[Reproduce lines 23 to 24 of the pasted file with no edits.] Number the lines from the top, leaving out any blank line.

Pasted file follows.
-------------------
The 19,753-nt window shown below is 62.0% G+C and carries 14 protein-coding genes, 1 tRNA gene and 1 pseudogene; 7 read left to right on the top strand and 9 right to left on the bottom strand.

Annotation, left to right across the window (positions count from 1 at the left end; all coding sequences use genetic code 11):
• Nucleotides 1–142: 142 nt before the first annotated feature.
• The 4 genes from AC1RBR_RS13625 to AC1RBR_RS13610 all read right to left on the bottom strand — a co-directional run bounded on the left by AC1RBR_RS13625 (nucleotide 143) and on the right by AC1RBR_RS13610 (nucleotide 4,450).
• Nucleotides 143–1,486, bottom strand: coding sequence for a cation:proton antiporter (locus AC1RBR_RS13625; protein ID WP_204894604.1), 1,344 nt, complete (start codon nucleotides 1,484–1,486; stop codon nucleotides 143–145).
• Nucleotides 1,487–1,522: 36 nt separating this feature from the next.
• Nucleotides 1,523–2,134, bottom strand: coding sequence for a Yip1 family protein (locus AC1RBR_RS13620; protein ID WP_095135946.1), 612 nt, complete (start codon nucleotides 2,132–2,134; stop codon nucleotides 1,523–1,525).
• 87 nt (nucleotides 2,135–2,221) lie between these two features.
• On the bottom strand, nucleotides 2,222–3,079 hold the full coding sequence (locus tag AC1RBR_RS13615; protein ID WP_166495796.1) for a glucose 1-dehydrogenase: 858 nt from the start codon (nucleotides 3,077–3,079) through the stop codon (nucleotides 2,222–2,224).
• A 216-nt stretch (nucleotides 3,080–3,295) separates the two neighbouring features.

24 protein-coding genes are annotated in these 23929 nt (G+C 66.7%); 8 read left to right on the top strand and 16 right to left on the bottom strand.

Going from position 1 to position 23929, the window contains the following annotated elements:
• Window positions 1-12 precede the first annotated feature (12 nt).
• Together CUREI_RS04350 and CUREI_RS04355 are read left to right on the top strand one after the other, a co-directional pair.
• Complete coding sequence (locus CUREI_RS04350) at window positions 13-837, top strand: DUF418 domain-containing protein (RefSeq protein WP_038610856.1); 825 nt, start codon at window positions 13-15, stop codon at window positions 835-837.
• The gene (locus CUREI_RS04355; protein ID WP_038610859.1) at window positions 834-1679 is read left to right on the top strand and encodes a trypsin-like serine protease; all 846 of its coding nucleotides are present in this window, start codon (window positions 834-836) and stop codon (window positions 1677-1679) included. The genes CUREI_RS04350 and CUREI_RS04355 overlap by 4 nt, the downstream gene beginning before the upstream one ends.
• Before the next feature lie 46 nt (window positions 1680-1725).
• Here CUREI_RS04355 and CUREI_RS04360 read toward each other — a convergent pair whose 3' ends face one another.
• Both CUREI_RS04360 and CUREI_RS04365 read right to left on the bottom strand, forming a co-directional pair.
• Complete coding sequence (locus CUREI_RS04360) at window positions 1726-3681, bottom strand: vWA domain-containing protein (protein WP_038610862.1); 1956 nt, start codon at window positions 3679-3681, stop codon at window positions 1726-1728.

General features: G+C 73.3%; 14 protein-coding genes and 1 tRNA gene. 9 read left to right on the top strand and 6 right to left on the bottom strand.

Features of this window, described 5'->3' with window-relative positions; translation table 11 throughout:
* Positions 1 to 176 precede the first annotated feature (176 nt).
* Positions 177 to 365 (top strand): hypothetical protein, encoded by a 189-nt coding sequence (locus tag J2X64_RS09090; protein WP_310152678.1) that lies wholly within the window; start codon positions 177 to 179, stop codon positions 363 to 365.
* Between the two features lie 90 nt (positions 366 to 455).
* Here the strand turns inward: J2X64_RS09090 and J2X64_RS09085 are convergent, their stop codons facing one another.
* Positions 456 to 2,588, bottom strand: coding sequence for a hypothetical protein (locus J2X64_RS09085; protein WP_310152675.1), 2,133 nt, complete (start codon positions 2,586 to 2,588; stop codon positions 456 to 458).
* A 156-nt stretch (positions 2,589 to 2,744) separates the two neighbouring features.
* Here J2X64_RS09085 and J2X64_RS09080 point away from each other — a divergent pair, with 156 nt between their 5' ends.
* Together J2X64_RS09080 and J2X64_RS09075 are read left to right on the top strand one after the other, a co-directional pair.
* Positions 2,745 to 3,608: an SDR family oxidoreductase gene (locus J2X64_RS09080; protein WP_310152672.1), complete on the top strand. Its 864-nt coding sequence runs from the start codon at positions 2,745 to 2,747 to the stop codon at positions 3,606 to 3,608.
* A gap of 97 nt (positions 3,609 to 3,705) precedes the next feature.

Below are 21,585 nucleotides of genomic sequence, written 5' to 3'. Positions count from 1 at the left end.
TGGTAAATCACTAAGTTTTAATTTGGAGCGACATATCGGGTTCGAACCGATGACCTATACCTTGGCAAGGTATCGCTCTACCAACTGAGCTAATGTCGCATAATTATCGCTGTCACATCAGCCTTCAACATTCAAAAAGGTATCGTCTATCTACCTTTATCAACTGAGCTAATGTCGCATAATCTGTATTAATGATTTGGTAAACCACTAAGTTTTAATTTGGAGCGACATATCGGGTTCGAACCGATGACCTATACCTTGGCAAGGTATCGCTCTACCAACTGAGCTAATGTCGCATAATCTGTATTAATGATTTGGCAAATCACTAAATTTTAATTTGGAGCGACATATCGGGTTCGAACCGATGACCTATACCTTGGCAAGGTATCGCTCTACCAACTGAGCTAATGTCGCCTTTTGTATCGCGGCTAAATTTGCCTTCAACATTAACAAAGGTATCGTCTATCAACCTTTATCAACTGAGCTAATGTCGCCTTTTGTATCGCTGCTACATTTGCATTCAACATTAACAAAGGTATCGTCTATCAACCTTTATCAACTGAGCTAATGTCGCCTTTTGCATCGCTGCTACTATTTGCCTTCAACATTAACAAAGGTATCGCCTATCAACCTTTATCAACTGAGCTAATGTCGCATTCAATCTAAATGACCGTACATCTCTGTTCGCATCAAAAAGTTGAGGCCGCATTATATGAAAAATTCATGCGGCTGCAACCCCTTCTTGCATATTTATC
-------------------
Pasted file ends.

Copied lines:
* Positions 1 to 176 precede the first annotated feature (176 nt).
* Positions 177 to 365 (top strand): hypothetical protein, encoded by a 189-nt coding sequence (locus tag J2X64_RS09090; protein WP_310152678.1) that lies wholly within the window; start codon positions 177 to 179, stop codon positions 363 to 365.